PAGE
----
Rolling with it


Elizabeth Riti

Logan Jones jumps off the ramp at Ramp Riders Skate park.

Perched at the edge of a ramp at Maplewood Skatepark, Logan Jones, junior, stared down at the concrete as they considered their next trick. It was 10 p.m. and they were surrounded by other skaters they wanted to impress. It was dark, and they knew they shouldn’t try anything too dangerous, so they settled on a 360-degree turn. It was one of the first tricks they learned in their five years of roller skating. It should have been easy. With their mind made up, Jones replayed the trick in their head, steadied themself and tipped off the ramp. They flew to the other side, and as they went up the ramp they attempted the trick. Then they fell. 

“[I] fell wrong, but [I] didn’t think anything was wrong, so I kept skating for two more months,” Jones said. “[I] went to a doctor [and] they said that I tore my PCL.”

Janel Jones, Logan’s mom, said she wasn’t surprised when she and Logan found out about Logan’s injury. Being in the medical field, she knew Logan tore their PCL before they went to the doctor. Though Logan and Janel said they didn’t know how bad the injury was yet, and feared Logan would have to get surgery which would require a six-to-nine month recovery.

Once diagnosed, Logan found out they wouldn’t have to get surgery, but would still have to be in a brace for three months before they could go back on the ramps. They went from going to skate parks twice a week to not being able to wear their skates at all. 

“They went to physical therapy a couple of times a week, then once a week, “ Janel said. “Just by doing that and strengthening exercises, [Logan’s injury] started healing itself.”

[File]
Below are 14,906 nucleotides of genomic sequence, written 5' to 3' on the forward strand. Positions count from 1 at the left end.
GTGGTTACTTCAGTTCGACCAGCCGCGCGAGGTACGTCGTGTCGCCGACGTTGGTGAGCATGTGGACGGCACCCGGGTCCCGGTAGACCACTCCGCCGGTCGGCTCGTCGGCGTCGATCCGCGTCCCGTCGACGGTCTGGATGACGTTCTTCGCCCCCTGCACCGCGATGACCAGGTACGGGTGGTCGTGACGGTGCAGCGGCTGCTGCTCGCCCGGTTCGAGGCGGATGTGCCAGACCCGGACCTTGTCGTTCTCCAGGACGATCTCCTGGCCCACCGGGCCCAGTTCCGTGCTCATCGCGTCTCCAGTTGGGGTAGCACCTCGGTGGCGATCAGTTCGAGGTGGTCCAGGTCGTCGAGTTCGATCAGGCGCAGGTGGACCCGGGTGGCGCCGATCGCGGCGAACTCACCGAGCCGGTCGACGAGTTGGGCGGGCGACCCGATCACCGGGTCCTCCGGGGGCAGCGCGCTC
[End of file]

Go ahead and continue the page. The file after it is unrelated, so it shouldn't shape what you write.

As Logan was coming to the end of physical therapy, they tried skating again in a brace. They said they were excited, but scared to break their brace and potentially make their injury worse.

I just stayed in my comfort zone and didn’t try anything crazy like I used to. It was hard to hold myself back. ”

— Logan Jones

“I just stayed in my comfort zone and didn’t try anything crazy like I used to,” Jones said. “ It was hard to hold myself back.”

But soon they were out of their brace and back on wheels. According to Mia Porcelli, Logan’s skating friend, this injury may have caused them to be more careful, but Logan still hasn’t lost their daring spirit.

“They are risky, but since their injury they’ve been wearing more pads,” Porcelli said. “They [still] love to hype me up and encourage me to try new things. The first time I dropped off [a big ramp] with my wild bones, [it] was because they hyped me up to do it.”

Even with Logan getting injured, Janel said she admires their maturity on and off the rink. She said even though Logan has a mind of their own, they have always been a careful skater.

“As a skater I’d say Logan is careful but loves to try new things and be adventurous,” Janel said. “It’s cool that they could make a vlog and show everyone at school what their [roller skating] life is like, especially since not a lot of people are in that type of community.”

After Logan recovered, they decided to broadcast their first time skating without a brace through a video that aired on KHTV titled the “Punk Vlog.” The vlog featured Logan attempting tricks on a ramp for the first time in three months to heavy metal background music.

“I thought people would like to hear new and cool music while being able to watch something most people don’t even know is possible,” Logan said. “[People] think I just dink around in a rink. Then I show them videos and it all clicks.”